According to the World Economic Forum, automation will claim 35 percent of all jobs in the next 20 years – but creativity is safe, right? The short answer is, maybe. Here, I cover how artificial intelligence and automation is advancing in HR and its potential impact on creativity in the world of resourcing.
Right now, we are witnessing automation change the scope of recruitment. This January news broke of an insurance company in Japan that made 34 employees redundant, replacing them with an AI programme based on IBMs Watson, a step they believe will increase productivity by 30% and save the equivalent of £1m a year. Whilst the automation of IT jobs has been anticipated for some time, it’s been generally accepted that creativity and emotional intelligence cannot, and will not, be emulated by machines – but is this still the case?
2016 saw the arrival of the world’s first artificial creative director, a Japanese AI programme wrote an almost-award-winning short novel, and a digital poster learned to ‘read’ the reaction of its audience and adapt accordingly. Artificial Intelligence is dabbling in the creative arena, so how is it going to affect us in the world of resourcing?
When it comes to HR, there’s no doubt that an increasing number of workplace tasks will become automated, and with some of the emerging technology on the horizon, it could happen quicker than any of us had expected. Entelo, a software designed to scrape information from people’s social media profiles and process the way they interact online, is innovating the way companies source and target potential employees. It can tell the sourcing team how likely people are to move jobs in the next three months, and the very principle of it enables the number of people in a resourcing team to be streamlined or reduced. If, for example, you are trying to find an IT Director, and there are thousands out there, traditionally you would need hundreds of man hours to find them, talk to them, and have the conversations needed. Entelo speeds up and automates that initial process, and it’s not just scraping data; it runs an algorithm that identifies which candidates are most likely to move – surely something that takes thought and a conversation.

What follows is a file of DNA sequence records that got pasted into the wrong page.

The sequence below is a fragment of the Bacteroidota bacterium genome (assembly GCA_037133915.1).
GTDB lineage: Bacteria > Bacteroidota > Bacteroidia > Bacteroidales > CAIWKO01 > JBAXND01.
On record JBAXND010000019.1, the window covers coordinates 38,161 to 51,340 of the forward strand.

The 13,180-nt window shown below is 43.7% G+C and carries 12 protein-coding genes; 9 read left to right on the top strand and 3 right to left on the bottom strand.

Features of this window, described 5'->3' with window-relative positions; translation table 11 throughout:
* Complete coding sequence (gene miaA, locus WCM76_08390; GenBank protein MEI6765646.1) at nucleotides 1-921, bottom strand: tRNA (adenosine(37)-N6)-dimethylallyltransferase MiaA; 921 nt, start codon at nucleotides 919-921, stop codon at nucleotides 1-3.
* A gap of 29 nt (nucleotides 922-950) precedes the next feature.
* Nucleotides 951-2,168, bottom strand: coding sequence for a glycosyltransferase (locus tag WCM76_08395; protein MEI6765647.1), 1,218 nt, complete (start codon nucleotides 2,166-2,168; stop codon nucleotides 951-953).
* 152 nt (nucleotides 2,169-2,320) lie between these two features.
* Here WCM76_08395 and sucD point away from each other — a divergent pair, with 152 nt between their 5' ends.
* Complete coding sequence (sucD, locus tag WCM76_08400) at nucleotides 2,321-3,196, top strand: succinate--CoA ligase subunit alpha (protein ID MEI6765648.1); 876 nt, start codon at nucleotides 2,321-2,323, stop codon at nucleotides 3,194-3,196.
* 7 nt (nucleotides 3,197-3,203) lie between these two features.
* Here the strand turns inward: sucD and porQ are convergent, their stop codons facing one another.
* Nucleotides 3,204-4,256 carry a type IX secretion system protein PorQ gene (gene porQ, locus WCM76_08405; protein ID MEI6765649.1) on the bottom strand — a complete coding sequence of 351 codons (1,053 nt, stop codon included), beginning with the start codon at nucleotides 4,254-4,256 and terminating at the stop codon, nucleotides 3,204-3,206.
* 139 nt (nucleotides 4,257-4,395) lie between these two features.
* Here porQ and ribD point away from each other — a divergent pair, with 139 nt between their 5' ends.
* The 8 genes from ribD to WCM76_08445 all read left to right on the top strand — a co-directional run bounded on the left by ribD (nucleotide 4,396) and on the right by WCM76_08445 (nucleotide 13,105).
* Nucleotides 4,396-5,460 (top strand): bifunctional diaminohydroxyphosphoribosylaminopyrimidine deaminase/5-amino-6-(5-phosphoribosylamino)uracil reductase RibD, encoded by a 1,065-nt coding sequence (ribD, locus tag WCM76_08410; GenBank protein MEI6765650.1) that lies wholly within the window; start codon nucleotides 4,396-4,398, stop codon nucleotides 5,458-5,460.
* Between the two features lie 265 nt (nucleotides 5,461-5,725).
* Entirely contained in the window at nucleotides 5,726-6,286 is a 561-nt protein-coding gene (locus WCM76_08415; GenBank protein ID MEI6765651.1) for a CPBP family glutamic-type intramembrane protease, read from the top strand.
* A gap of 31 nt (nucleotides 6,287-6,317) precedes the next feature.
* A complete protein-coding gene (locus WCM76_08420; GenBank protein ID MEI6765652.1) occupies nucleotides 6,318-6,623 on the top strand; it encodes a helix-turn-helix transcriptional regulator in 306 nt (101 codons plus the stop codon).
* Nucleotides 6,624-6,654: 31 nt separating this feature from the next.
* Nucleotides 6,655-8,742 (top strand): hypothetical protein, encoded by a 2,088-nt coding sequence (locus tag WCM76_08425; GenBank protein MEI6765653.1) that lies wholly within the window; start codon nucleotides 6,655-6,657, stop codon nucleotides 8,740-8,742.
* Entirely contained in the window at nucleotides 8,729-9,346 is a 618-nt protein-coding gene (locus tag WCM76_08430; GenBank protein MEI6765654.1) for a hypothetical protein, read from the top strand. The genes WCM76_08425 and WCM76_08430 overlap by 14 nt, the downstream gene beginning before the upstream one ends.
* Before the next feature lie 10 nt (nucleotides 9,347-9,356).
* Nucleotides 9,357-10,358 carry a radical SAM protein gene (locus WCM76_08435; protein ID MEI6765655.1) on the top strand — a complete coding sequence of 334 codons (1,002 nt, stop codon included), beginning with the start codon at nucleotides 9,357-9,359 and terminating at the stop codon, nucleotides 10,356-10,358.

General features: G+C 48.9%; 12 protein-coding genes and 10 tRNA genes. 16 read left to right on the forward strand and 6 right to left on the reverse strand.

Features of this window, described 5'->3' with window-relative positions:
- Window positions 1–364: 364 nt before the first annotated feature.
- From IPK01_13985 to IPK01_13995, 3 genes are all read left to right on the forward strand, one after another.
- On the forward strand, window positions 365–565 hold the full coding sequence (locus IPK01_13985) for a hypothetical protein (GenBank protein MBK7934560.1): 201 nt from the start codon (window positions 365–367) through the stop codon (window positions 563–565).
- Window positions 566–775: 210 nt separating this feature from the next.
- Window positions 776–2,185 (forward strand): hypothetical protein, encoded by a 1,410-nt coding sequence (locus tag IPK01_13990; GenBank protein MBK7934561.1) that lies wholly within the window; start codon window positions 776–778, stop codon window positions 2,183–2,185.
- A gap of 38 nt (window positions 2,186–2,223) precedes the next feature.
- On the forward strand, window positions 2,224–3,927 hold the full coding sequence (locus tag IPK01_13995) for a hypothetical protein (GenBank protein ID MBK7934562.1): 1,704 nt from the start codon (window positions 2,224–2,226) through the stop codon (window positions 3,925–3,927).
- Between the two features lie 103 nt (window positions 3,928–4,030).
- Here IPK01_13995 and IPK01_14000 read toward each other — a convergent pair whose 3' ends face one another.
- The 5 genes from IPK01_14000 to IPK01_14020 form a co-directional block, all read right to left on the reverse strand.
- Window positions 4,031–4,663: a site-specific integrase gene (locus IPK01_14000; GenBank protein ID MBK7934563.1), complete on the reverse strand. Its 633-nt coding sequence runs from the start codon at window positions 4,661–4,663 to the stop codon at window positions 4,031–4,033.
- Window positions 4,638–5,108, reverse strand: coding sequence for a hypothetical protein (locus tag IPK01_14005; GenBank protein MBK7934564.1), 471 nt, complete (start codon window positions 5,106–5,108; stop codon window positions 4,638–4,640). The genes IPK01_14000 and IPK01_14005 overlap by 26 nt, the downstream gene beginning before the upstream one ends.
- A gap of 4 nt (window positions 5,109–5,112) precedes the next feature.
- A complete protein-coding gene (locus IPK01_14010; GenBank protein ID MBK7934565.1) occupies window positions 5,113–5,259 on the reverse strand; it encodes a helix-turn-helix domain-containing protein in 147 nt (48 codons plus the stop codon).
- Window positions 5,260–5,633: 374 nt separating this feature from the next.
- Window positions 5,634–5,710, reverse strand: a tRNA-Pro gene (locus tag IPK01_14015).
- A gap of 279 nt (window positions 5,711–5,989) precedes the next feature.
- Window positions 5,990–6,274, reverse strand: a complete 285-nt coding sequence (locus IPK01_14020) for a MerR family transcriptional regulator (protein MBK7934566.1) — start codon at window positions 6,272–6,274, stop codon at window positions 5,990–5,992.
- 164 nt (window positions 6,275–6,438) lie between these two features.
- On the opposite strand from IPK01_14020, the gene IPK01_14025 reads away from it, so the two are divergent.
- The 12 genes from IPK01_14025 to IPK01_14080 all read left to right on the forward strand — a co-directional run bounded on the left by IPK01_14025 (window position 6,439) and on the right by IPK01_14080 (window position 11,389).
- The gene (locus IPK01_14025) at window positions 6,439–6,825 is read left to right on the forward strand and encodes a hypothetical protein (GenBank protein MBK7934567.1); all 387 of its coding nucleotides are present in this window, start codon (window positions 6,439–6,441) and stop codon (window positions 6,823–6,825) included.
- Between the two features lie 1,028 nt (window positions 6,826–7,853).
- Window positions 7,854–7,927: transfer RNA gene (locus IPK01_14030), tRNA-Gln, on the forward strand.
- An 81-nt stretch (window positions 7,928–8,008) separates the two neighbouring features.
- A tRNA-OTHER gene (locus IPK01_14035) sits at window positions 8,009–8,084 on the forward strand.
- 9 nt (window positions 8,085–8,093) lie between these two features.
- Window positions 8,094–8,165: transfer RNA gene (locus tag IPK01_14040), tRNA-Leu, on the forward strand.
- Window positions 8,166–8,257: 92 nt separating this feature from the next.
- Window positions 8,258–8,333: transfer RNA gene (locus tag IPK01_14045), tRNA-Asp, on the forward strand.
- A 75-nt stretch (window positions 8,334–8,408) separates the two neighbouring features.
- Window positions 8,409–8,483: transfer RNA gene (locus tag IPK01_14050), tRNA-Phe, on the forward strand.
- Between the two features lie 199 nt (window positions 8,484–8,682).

Another potential game changer is a software called Crystal Knows, which informs the way that we should communicate with people to get the best possible response. Let’s take myself as an example: I’m a sales person – I talk a lot, I read a lot of content and I like a lot of detail in the correspondence that I get. Crystal Knows would run a profile on me and tell the person who’s trying to approach me what type of personality I am. It enables the resourcing team to think about the way that they’re going to interact with prospects, increasing the likelihood of response and essentially automating relationship building from the get go – could ‘the gift of the gab’ actually be replaced by machines?
When AI goes wrong
Technology is breaking boundaries for us, but it’s far from perfect, and sometimes it can get a little ahead of itself. Last year Microsoft unveiled Tay, a Twitter bot that the company described as an experiment in “conversational understanding”. The more people chatted with Tay, the smarter the technology got. Unfortunately, however, Tay got corrupted because it was learning from, and emulating, the behaviours of the people it interacted with online – and if you know the scape of the Twittersphere, you’ll know it’s a controversial place to learn behaviour. The bot had to be removed from online conversations after a 24 hour racist, sexist rampage. There’s undeniably a risk around the unconscious bias in artificial intelligence because there’s no emotional filter to sense check, am I right or am I wrong? This is probably the biggest obstacle when it comes to replacing human creativity and emotional intelligence in the work place with machines, and as of yet, there doesn’t seem to be a solution.
So, what next?
There is no doubt that all these emerging technologies – and there are lots of them – are establishing better ways to engage with people, and making relationship building easier. But do I ever think that we’ll get to a point where technology is building relationships with people in their entirety? Personally, no. Right now, I can’t foresee a time when a client will sit down for lunch with a robotic sales “person”, or when a candidate is interviewed by a technology so emotionally intelligent that it can read every aspect of their reactions, expressions and body language, to know whether, compared to their competition, they are the best fit for the role.
However, in this ever evolving landscape, it’s near impossible to predict what’s around the corner. Part of me loves my job in sales and therefore wants to be right, but the other, more disruptive, part of me would love someone to prove me wrong! So, who’s up for the challenge?
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